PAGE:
Legend is full of strange, hybrid creatures, and Photoshoppers have dedicated countless hours to creating new ones. But this list contains no Photoshopped images: all of these animals are real! You’ve all heard of the liger, but what about the narluga? Or the leopon?
This list of REAL hybrid animals will surprise and amaze you. What does the future hold, with advances in genetic engineering and cloning? Only time will tell! Keep reading to find out more about these strange creatures.
Liger ( Male Lion + Female Tiger)
The liger is a hybrid cross between a male lion (Panthera leo) and a tigress (Panthera tigris). Thus, it has parents with the same genus but of different species.It is the largest of all known extant felines.Ligers enjoy swimming, which is a characteristic of tigers, and are very sociable like lions. Ligers exist only in captivity because the habitats of the parental species do not overlap in the wild. ligers typically grow larger than either parent species, unlike tiglons which tend to be about as large as a female tiger.
Tigon (Male Tiger + Female Lion)
A tigon is the result of a male tiger and female lion mating. Tigons exhibit visible characteristics of both parents, some having both spots from the mother and stripes from the father. Regardless of which parent they take after, they still resemble some fearless predators!
Jaglion (Male Jaguar + Female Lion)
Also known as jaguon, the jaglion is the offspring between a male jaguar and a female lion. This mounted specimen is on display at the Walter Rothschild Zoological Museum in Hertfordshire, England. It has the lion’s background color, brown, jaguar-like rosettes and the powerful build of the jaguar.
Zebroid (Zebra + Any other Equine)
A zebroid (also zedonk, zebra mule, and zebrule) is the offspring of any cross between a zebra and any other equine: essentially, a zebra hybrid. In most cases, the sire is a zebra stallion. Zebroid is the generic name for all zebra hybrids. The different hybrids are generally named using the portmanteau convention of sire’s name + dam’s name. There is generally no distinction made as to which zebra species is used. Examples include: zorse, zebrule, zonkey, zebonkey, zony.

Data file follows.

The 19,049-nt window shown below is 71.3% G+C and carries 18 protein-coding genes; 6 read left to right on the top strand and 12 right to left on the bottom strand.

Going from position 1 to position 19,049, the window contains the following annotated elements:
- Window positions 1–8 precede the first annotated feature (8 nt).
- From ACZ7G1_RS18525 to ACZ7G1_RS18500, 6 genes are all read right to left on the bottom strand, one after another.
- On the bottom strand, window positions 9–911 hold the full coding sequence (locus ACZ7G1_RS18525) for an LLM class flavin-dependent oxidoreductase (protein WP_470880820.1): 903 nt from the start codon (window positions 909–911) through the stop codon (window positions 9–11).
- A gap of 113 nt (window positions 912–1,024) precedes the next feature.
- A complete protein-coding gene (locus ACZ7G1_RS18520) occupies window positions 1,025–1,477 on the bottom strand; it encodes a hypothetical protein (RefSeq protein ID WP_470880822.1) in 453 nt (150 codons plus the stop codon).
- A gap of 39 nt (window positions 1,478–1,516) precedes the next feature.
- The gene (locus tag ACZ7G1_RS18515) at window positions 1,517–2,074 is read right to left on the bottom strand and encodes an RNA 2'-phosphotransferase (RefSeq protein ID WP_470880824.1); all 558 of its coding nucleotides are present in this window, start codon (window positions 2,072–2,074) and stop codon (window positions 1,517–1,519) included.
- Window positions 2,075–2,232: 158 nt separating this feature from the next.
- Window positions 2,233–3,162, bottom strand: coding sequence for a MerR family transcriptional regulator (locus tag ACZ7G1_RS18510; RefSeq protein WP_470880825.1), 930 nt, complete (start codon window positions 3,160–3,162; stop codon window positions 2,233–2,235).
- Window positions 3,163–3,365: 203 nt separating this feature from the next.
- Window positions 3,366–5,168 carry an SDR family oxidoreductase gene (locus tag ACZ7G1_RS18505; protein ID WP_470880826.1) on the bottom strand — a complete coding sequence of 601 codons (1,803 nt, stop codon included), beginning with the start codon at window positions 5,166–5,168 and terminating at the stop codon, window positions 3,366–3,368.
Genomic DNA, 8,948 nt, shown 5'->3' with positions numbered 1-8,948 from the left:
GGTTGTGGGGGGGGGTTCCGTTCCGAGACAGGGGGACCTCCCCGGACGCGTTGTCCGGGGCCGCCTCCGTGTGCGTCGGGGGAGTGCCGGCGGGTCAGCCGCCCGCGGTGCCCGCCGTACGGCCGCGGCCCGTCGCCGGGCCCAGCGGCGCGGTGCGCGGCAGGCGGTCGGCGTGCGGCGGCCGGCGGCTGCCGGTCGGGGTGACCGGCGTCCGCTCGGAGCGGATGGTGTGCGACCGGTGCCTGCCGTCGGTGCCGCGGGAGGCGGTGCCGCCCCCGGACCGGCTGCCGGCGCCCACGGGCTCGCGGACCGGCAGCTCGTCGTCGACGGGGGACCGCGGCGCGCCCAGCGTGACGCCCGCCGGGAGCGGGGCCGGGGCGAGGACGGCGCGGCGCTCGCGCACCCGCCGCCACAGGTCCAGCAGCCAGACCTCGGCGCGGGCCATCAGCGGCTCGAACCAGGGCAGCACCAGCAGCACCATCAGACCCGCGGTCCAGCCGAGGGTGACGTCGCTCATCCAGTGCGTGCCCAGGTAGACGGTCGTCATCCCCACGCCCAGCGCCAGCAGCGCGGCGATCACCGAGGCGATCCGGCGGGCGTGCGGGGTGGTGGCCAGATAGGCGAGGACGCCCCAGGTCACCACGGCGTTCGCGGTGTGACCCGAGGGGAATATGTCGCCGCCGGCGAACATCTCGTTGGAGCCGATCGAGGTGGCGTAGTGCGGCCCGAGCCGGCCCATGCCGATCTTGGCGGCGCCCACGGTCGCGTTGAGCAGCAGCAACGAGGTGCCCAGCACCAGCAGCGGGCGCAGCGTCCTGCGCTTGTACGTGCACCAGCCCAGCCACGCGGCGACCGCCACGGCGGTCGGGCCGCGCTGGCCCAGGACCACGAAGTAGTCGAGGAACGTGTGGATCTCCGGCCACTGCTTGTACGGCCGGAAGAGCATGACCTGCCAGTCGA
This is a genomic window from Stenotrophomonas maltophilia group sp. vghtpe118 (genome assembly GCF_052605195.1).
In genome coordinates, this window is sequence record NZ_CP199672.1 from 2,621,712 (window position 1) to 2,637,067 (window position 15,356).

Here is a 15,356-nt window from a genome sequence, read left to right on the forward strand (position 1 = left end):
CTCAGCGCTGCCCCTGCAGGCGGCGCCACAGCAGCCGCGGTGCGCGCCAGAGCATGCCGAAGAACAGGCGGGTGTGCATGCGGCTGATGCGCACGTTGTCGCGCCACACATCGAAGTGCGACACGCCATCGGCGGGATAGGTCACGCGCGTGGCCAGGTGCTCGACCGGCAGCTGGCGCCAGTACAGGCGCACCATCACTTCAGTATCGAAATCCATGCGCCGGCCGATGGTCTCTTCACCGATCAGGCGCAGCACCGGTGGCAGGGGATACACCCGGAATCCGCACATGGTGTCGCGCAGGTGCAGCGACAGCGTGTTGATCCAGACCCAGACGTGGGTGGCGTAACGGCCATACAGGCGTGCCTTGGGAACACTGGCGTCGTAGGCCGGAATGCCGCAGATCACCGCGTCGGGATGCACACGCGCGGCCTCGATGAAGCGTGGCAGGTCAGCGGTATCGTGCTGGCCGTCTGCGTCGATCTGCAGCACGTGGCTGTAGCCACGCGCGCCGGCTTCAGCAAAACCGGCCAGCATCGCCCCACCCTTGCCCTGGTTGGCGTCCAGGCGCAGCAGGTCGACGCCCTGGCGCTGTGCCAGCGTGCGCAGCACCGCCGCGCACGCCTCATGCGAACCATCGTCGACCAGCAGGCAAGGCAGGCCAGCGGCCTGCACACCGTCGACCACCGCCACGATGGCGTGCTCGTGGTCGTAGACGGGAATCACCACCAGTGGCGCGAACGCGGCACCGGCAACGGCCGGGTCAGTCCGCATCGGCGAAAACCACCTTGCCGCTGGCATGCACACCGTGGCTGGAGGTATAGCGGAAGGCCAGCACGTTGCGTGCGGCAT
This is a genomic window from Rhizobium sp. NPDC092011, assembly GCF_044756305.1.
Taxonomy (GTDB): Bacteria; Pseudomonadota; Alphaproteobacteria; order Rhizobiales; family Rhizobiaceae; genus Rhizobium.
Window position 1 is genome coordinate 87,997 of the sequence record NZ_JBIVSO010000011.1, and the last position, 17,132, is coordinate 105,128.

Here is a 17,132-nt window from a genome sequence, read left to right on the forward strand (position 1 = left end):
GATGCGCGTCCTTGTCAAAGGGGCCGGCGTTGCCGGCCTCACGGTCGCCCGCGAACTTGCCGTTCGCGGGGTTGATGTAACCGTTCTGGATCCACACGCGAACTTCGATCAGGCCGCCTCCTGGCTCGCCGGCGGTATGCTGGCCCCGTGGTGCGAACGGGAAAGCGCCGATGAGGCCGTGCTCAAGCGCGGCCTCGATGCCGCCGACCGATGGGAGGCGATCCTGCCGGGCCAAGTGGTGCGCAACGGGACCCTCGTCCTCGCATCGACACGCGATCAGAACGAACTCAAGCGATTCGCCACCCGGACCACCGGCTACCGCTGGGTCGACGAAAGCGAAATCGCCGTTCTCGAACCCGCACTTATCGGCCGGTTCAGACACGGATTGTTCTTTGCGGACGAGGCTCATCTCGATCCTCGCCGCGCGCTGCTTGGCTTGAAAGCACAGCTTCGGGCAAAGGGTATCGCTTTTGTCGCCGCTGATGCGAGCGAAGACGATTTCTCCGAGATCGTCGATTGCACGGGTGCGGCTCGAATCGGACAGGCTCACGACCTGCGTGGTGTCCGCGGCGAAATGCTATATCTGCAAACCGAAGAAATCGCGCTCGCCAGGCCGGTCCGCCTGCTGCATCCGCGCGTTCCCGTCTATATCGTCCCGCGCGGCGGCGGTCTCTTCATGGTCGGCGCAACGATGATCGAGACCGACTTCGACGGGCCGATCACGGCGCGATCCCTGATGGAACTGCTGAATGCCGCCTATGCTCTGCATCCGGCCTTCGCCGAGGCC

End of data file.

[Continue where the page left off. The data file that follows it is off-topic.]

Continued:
Wholphin (Bottlenose Dolphin + False Killer Whale)
A Wholphin or Wolphin is a rare hybrid, born from a mating of a female Bottlenose Dolphin (Tursiops truncatus) with a male False Killer Whale (Pseudorca crassidens). There are currently only two in captivity, both at Sea Life Park in Hawaii.Wholphins, though not commonly sighted by fisherman, are known in popular seafaring lore as “The Great Gray Beast.”
Kekaimalu, the first wholphin in captivity, proved fertile when she gave birth at a very young age. The calf died after a few days. However, in 1991, Kekaimalu gave birth once again, to daughter Pohaikealoha. For 2 years she cared for the calf, but did not nurse it (it was hand-reared by trainers). Pohaikealoha died at age 9.
Beefalo or cattalo (Domestic Cattle + Americon Bison)
Beefalo or cattalo are the cross between buffalo and cows. Accidental crosses were noticed as long ago as 1749, but the breed was created to combine the characteristics of both animals for beef production. These beasts are wreaking havoc around the Grand Canyon since they consume 10 gallons of water, defecate at the watering holes and also eat the fields bare
Mulards ( Pekin + Muscovy ducks)
Mulards are the hybrid offspring of Pekin and Muscovy ducks. Due to muscovies having a tendency to intermingle with other domestic duck breeds, interbreeding does occur. However, mulards are mostly commercially produced on farms for meat and foie gras. I wonder if they are as tasty as the Peking Duck dish
Coywolf (Wolf + Coyote)
The coywolf is a term for a canid hybrid descended from coyotes and one of three other North American Canis species, the gray, eastern and red wolf. Coyotes are closely related to eastern and red wolves, having diverged just 150,000–300,000 years ago and evolved side by side in North America.
Grolar (Grizzly Bear + Polar Bear)
The grolar is a rare hybrid between a grizzly and polar bear. Although these two species are genetically similar and often found in the same territories, they usually tend to avoid each other and they have different breeding habits. Grizzlies tend to live and breed on land while polar bears prefer breeding on the ice. Yet, grolars have been recorded to occur both in captivity and in the wild.